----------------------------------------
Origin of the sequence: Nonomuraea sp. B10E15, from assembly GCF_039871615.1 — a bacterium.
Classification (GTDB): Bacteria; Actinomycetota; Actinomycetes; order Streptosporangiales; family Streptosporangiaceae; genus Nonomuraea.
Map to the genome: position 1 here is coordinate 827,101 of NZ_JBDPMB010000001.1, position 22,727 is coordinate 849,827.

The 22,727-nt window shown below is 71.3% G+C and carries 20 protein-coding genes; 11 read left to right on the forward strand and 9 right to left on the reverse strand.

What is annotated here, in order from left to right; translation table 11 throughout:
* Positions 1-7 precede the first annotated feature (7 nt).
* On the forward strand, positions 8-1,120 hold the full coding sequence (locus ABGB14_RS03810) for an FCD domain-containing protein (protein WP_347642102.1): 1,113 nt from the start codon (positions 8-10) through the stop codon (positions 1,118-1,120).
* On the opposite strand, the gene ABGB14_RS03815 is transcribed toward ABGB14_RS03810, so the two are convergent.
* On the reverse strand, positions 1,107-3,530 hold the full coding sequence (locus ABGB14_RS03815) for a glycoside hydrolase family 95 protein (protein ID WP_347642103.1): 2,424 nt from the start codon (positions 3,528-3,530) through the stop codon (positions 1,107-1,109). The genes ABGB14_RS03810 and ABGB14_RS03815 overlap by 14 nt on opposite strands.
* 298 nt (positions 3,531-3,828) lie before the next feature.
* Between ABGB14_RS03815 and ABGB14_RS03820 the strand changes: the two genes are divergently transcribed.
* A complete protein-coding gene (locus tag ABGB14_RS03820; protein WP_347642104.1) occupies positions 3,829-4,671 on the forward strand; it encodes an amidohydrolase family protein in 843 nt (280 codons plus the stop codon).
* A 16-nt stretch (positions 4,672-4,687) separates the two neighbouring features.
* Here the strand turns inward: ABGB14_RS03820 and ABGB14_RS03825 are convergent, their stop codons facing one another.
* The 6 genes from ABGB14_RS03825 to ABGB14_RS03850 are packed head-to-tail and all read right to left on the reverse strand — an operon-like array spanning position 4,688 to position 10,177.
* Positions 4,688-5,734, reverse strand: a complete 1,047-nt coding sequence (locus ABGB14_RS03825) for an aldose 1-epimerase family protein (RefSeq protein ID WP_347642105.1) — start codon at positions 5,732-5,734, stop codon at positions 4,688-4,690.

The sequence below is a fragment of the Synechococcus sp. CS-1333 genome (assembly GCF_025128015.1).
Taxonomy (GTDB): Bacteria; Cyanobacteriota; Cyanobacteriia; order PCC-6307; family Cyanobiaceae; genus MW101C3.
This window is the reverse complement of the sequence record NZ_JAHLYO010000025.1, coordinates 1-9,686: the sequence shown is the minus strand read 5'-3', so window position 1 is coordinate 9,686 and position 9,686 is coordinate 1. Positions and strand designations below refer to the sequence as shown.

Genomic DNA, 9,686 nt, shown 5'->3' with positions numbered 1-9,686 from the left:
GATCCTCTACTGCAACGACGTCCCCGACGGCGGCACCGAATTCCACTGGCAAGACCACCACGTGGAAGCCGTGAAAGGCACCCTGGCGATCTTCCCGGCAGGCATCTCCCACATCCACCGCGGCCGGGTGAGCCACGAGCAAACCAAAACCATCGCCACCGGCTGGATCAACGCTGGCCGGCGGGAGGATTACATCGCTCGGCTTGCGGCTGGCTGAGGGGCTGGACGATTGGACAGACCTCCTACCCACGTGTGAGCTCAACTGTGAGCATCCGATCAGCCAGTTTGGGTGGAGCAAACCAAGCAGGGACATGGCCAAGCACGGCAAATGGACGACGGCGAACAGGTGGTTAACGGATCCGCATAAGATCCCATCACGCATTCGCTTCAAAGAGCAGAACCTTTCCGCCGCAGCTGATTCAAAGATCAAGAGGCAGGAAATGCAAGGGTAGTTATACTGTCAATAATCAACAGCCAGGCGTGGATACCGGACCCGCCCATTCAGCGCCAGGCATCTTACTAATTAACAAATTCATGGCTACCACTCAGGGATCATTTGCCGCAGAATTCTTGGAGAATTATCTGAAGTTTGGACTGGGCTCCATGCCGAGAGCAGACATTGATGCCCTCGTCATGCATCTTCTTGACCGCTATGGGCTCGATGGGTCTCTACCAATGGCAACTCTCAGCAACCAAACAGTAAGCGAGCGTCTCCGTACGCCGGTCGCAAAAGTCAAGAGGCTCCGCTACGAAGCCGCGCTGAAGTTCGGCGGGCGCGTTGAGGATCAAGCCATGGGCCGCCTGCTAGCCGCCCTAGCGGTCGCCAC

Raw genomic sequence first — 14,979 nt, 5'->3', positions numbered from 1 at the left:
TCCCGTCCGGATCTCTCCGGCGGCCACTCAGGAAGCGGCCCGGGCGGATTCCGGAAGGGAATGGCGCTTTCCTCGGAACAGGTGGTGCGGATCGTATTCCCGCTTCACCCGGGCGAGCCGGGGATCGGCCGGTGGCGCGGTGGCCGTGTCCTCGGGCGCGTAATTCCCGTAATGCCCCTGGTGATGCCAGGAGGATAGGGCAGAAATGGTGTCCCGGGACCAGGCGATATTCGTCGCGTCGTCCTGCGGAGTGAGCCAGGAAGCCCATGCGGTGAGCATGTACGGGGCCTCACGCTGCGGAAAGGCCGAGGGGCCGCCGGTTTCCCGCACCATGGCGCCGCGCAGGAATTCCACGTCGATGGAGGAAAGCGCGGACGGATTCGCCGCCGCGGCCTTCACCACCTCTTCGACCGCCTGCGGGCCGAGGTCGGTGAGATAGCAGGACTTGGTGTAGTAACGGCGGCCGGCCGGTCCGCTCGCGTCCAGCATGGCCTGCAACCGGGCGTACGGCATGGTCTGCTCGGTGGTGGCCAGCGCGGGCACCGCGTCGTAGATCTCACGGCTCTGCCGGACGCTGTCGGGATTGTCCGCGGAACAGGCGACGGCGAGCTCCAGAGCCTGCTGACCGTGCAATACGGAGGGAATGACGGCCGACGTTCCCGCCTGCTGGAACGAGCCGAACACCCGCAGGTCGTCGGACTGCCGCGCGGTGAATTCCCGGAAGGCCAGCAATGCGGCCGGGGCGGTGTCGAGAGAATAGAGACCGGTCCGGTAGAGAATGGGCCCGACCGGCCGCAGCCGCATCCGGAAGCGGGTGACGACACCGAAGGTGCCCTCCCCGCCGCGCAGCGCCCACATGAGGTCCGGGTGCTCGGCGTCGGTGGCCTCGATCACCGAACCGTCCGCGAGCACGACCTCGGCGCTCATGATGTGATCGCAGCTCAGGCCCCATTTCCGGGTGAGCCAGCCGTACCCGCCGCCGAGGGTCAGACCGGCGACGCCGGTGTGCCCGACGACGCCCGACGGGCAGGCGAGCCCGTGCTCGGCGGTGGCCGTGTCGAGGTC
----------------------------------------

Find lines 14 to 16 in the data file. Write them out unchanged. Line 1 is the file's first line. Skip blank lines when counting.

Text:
* Here the strand turns inward: ABGB14_RS03820 and ABGB14_RS03825 are convergent, their stop codons facing one another.
* The 6 genes from ABGB14_RS03825 to ABGB14_RS03850 are packed head-to-tail and all read right to left on the reverse strand — an operon-like array spanning position 4,688 to position 10,177.
* Positions 4,688-5,734, reverse strand: a complete 1,047-nt coding sequence (locus ABGB14_RS03825) for an aldose 1-epimerase family protein (RefSeq protein ID WP_347642105.1) — start codon at positions 5,732-5,734, stop codon at positions 4,688-4,690.